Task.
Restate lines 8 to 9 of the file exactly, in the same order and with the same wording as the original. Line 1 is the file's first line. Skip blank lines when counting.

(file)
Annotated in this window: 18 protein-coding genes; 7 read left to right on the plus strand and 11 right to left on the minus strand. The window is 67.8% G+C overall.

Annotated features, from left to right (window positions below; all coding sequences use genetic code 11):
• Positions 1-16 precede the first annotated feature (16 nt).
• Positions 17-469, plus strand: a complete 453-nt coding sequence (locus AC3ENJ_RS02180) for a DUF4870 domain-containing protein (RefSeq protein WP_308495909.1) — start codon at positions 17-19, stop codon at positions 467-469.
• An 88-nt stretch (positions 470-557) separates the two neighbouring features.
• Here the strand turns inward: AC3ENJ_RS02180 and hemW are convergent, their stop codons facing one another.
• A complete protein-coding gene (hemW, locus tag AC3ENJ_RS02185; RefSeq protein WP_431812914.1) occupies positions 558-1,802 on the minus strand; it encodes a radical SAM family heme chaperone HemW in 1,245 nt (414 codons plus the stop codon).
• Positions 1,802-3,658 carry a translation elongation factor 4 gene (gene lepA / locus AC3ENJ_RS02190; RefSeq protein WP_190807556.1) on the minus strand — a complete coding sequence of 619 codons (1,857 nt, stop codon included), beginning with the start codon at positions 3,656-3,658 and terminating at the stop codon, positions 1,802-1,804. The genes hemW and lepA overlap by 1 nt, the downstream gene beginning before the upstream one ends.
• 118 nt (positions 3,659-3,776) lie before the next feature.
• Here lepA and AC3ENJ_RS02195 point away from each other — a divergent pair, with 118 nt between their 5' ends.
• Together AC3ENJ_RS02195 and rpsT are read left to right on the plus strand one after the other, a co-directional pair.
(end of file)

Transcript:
• Positions 1,802-3,658 carry a translation elongation factor 4 gene (gene lepA / locus AC3ENJ_RS02190; RefSeq protein WP_190807556.1) on the minus strand — a complete coding sequence of 619 codons (1,857 nt, stop codon included), beginning with the start codon at positions 3,656-3,658 and terminating at the stop codon, positions 1,802-1,804. The genes hemW and lepA overlap by 1 nt, the downstream gene beginning before the upstream one ends.
• 118 nt (positions 3,659-3,776) lie before the next feature.